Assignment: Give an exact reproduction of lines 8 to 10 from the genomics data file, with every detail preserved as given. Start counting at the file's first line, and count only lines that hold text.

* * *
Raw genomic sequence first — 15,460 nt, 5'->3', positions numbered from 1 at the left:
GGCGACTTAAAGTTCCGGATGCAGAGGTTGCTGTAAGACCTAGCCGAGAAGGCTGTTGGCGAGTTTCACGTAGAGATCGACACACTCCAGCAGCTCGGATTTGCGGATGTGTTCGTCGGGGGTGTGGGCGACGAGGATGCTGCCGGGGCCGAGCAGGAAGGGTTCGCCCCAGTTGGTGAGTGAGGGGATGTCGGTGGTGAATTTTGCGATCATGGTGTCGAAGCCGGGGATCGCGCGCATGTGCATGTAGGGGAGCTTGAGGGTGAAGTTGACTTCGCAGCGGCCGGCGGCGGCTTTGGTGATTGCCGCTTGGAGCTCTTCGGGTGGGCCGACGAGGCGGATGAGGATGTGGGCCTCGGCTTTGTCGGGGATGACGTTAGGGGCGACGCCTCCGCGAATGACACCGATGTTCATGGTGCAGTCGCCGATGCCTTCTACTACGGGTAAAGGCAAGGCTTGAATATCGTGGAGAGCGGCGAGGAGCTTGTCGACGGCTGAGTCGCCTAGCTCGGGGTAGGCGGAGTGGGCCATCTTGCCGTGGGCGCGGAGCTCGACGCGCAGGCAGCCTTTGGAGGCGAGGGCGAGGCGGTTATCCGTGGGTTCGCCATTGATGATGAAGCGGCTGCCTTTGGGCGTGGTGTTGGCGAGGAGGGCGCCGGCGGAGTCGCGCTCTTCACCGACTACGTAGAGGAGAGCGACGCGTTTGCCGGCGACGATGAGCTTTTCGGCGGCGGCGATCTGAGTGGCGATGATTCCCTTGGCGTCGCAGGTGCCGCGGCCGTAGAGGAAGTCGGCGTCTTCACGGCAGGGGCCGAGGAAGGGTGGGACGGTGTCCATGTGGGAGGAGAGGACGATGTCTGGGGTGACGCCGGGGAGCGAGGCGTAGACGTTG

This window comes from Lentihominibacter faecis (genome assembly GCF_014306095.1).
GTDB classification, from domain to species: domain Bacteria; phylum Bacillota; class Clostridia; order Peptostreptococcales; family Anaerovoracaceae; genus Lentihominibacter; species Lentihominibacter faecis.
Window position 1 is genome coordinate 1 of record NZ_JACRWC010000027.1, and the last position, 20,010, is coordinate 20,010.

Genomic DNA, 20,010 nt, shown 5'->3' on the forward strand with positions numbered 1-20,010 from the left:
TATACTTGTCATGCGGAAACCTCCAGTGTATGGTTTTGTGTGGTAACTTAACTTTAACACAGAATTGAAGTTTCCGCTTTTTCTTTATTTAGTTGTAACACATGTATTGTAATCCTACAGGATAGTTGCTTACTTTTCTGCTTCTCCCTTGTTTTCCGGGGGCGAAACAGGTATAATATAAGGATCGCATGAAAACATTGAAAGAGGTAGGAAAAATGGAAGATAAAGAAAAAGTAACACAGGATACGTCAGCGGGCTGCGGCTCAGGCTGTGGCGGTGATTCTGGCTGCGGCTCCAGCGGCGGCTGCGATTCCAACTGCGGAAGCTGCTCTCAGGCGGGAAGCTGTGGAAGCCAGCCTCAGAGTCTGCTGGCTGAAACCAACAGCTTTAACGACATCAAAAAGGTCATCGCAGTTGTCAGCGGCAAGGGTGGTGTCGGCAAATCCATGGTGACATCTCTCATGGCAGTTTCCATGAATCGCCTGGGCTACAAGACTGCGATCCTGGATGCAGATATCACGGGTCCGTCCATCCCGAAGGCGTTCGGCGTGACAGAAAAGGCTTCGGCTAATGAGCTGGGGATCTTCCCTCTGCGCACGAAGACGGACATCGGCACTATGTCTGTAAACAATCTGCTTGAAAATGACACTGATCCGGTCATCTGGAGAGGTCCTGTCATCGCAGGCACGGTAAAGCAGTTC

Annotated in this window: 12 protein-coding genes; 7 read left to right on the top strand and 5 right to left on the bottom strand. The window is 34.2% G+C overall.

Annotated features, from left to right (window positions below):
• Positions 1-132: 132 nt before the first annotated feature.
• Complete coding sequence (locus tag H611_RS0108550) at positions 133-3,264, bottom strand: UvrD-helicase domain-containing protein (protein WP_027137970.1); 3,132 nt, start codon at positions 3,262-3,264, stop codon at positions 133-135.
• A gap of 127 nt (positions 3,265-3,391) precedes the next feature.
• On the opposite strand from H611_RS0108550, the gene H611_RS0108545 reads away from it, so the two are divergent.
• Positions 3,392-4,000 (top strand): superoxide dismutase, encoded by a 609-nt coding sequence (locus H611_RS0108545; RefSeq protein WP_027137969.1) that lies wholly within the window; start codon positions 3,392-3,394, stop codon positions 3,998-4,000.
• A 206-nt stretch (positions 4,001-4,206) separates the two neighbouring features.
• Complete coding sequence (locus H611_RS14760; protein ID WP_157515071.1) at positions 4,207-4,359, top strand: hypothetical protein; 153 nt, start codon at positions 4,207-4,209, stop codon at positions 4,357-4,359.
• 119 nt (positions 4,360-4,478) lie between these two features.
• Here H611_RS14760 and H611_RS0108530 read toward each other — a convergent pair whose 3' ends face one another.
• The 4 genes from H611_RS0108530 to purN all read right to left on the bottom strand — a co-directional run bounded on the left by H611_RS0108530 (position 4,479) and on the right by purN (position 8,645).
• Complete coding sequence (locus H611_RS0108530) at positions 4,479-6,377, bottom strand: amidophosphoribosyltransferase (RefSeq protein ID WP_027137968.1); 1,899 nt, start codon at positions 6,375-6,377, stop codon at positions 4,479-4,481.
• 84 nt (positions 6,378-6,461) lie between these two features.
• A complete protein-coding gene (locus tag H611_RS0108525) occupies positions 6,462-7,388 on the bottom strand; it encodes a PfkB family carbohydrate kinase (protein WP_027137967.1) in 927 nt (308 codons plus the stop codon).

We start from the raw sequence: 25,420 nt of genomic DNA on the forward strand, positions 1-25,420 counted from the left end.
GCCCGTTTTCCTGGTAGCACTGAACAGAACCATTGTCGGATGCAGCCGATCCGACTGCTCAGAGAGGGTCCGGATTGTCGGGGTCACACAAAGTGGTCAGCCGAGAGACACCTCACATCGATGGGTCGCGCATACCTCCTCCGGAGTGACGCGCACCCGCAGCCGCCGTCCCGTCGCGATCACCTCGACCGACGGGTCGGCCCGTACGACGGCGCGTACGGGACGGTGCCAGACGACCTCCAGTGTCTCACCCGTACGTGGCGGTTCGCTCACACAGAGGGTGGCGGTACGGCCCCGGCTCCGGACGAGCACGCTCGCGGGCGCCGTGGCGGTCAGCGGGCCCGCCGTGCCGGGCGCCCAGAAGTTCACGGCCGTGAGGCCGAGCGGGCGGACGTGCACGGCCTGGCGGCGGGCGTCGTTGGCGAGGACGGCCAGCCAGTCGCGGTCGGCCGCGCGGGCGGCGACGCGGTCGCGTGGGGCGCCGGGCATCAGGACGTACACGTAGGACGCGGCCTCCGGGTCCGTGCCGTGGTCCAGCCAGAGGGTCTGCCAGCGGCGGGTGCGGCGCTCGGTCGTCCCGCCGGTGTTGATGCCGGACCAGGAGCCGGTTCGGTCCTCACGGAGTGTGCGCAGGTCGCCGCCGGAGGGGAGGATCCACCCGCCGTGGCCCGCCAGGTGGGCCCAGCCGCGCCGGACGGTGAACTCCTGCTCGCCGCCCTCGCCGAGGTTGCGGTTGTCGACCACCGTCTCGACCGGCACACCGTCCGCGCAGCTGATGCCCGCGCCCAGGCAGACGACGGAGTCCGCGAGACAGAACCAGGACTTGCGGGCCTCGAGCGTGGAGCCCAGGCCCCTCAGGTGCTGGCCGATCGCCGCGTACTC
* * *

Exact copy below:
Annotated in this window: 12 protein-coding genes; 7 read left to right on the top strand and 5 right to left on the bottom strand. The window is 34.2% G+C overall.

Annotated features, from left to right (window positions below):
• Positions 1-132: 132 nt before the first annotated feature.